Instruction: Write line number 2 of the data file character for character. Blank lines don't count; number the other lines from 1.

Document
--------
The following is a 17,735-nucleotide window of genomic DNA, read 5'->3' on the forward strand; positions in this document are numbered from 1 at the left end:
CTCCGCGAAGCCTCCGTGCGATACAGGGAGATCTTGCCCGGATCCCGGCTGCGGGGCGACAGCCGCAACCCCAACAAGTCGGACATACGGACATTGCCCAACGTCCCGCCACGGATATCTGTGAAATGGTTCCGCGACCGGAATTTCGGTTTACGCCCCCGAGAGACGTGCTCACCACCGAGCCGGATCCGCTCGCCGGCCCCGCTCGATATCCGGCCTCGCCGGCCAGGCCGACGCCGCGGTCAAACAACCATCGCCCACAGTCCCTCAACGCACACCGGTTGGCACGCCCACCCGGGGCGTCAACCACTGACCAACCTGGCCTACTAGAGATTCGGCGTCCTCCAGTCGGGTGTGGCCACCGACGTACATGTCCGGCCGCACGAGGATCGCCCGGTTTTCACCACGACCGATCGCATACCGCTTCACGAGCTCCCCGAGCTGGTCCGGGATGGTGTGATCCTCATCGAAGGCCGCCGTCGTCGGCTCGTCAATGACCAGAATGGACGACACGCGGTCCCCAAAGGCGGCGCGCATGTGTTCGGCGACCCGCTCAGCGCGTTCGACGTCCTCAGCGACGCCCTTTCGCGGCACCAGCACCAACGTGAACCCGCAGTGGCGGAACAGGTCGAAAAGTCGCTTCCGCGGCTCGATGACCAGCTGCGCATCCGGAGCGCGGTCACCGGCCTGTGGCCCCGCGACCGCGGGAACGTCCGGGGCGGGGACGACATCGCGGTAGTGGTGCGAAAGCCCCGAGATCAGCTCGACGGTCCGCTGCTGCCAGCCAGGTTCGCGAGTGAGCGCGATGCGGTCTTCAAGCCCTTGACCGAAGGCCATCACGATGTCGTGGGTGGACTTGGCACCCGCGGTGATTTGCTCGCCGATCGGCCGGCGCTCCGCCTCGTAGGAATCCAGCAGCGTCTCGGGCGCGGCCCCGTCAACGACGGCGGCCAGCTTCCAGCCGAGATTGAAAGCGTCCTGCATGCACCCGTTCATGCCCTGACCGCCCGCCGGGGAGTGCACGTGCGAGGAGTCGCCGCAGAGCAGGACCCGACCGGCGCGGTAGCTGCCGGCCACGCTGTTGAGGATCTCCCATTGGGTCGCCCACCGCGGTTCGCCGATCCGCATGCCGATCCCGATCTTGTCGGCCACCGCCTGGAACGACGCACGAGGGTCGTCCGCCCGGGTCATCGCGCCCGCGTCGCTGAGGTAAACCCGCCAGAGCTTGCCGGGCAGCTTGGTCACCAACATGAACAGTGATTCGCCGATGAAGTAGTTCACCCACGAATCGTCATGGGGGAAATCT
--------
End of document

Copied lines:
CTCCGCGAAGCCTCCGTGCGATACAGGGAGATCTTGCCCGGATCCCGGCTGCGGGGCGACAGCCGCAACCCCAACAAGTCGGACATACGGACATTGCCCAACGTCCCGCCACGGATATCTGTGAAATGGTTCCGCGACCGGAATTTCGGTTTACGCCCCCGAGAGACGTGCTCACCACCGAGCCGGATCCGCTCGCCGGCCCCGCTCGATATCCGGCCTCGCCGGCCAGGCCGACGCCGCGGTCAAACAACCATCGCCCACAGTCCCTCAACGCACACCGGTTGGCACGCCCACCCGGGGCGTCAACCACTGACCAACCTGGCCTACTAGAGATTCGGCGTCCTCCAGTCGGGTGTGGCCACCGACGTACATGTCCGGCCGCACGAGGATCGCCCGGTTTTCACCACGACCGATCGCATACCGCTTCACGAGCTCCCCGAGCTGGTCCGGGATGGTGTGATCCTCATCGAAGGCCGCCGTCGTCGGCTCGTCAATGACCAGAATGGACGACACGCGGTCCCCAAAGGCGGCGCGCATGTGTTCGGCGACCCGCTCAGCGCGTTCGACGTCCTCAGCGACGCCCTTTCGCGGCACCAGCACCAACGTGAACCCGCAGTGGCGGAACAGGTCGAAAAGTCGCTTCCGCGGCTCGATGACCAGCTGCGCATCCGGAGCGCGGTCACCGGCCTGTGGCCCCGCGACCGCGGGAACGTCCGGGGCGGGGACGACATCGCGGTAGTGGTGCGAAAGCCCCGAGATCAGCTCGACGGTCCGCTGCTGCCAGCCAGGTTCGCGAGTGAGCGCGATGCGGTCTTCAAGCCCTTGACCGAAGGCCATCACGATGTCGTGGGTGGACTTGGCACCCGCGGTGATTTGCTCGCCGATCGGCCGGCGCTCCGCCTCGTAGGAATCCAGCAGCGTCTCGGGCGCGGCCCCGTCAACGACGGCGGCCAGCTTCCAGCCGAGATTGAAAGCGTCCTGCATGCACCCGTTCATGCCCTGACCGCCCGCCGGGGAGTGCACGTGCGAGGAGTCGCCGCAGAGCAGGACCCGACCGGCGCGGTAGCTGCCGGCCACGCTGTTGAGGATCTCCCATTGGGTCGCCCACCGCGGTTCGCCGATCCGCATGCCGATCCCGATCTTGTCGGCCACCGCCTGGAACGACGCACGAGGGTCGTCCGCCCGGGTCATCGCGCCCGCGTCGCTGAGGTAAACCCGCCAGAGCTTGCCGGGCAGCTTGGTCACCAACATGAACAGTGATTCGCCGATGAAGTAGTTCACCCACGAATCGTCATGGGGGAAATCT